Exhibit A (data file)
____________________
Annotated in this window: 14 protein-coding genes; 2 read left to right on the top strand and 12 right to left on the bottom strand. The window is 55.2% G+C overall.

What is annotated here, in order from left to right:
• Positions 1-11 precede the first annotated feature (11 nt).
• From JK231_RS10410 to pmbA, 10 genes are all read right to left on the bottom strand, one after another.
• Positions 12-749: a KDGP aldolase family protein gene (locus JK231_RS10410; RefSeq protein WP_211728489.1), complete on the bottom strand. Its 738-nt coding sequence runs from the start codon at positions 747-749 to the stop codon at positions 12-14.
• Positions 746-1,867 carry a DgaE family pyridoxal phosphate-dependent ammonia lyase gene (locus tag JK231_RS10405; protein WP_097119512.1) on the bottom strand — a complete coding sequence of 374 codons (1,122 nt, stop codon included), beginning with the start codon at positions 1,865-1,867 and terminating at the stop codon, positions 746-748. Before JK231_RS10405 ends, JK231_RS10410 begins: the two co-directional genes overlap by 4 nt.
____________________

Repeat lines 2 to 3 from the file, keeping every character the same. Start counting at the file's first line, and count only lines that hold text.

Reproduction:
What is annotated here, in order from left to right:
• Positions 1-11 precede the first annotated feature (11 nt).